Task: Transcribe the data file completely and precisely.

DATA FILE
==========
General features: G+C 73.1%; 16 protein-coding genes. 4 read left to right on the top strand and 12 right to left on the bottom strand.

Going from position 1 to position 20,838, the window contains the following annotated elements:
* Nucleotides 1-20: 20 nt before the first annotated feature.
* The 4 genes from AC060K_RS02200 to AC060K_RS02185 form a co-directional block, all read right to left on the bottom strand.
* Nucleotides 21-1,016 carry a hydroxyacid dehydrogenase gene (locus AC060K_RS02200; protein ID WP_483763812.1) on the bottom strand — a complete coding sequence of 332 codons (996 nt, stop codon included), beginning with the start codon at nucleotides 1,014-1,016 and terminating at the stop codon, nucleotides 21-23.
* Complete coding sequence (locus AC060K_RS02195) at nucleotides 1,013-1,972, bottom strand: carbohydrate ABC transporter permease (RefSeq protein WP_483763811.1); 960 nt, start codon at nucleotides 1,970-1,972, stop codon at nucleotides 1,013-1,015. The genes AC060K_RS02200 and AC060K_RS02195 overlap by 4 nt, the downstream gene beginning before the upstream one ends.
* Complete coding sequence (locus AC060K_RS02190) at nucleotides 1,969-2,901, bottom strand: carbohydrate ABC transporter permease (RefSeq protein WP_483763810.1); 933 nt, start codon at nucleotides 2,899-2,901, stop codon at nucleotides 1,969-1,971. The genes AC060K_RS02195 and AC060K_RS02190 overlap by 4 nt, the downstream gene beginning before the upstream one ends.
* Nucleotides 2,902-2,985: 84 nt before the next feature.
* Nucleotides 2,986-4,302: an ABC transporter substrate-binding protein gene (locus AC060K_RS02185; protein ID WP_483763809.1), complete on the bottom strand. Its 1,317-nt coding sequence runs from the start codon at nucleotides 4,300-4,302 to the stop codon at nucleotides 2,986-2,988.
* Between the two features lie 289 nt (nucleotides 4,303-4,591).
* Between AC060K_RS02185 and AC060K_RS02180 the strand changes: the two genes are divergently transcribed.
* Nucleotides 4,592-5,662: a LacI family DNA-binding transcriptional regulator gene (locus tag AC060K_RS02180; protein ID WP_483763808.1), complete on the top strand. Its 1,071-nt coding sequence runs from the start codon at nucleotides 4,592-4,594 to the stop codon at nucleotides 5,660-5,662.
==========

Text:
General features: G+C 73.1%; 16 protein-coding genes. 4 read left to right on the top strand and 12 right to left on the bottom strand.

Going from position 1 to position 20,838, the window contains the following annotated elements:
* Nucleotides 1-20: 20 nt before the first annotated feature.
* The 4 genes from AC060K_RS02200 to AC060K_RS02185 form a co-directional block, all read right to left on the bottom strand.
* Nucleotides 21-1,016 carry a hydroxyacid dehydrogenase gene (locus AC060K_RS02200; protein ID WP_483763812.1) on the bottom strand — a complete coding sequence of 332 codons (996 nt, stop codon included), beginning with the start codon at nucleotides 1,014-1,016 and terminating at the stop codon, nucleotides 21-23.
* Complete coding sequence (locus AC060K_RS02195) at nucleotides 1,013-1,972, bottom strand: carbohydrate ABC transporter permease (RefSeq protein WP_483763811.1); 960 nt, start codon at nucleotides 1,970-1,972, stop codon at nucleotides 1,013-1,015. The genes AC060K_RS02200 and AC060K_RS02195 overlap by 4 nt, the downstream gene beginning before the upstream one ends.
* Complete coding sequence (locus AC060K_RS02190) at nucleotides 1,969-2,901, bottom strand: carbohydrate ABC transporter permease (RefSeq protein WP_483763810.1); 933 nt, start codon at nucleotides 2,899-2,901, stop codon at nucleotides 1,969-1,971. The genes AC060K_RS02195 and AC060K_RS02190 overlap by 4 nt, the downstream gene beginning before the upstream one ends.
* Nucleotides 2,902-2,985: 84 nt before the next feature.
* Nucleotides 2,986-4,302: an ABC transporter substrate-binding protein gene (locus AC060K_RS02185; protein ID WP_483763809.1), complete on the bottom strand. Its 1,317-nt coding sequence runs from the start codon at nucleotides 4,300-4,302 to the stop codon at nucleotides 2,986-2,988.
* Between the two features lie 289 nt (nucleotides 4,303-4,591).
* Between AC060K_RS02185 and AC060K_RS02180 the strand changes: the two genes are divergently transcribed.
* Nucleotides 4,592-5,662: a LacI family DNA-binding transcriptional regulator gene (locus tag AC060K_RS02180; protein ID WP_483763808.1), complete on the top strand. Its 1,071-nt coding sequence runs from the start codon at nucleotides 4,592-4,594 to the stop codon at nucleotides 5,660-5,662.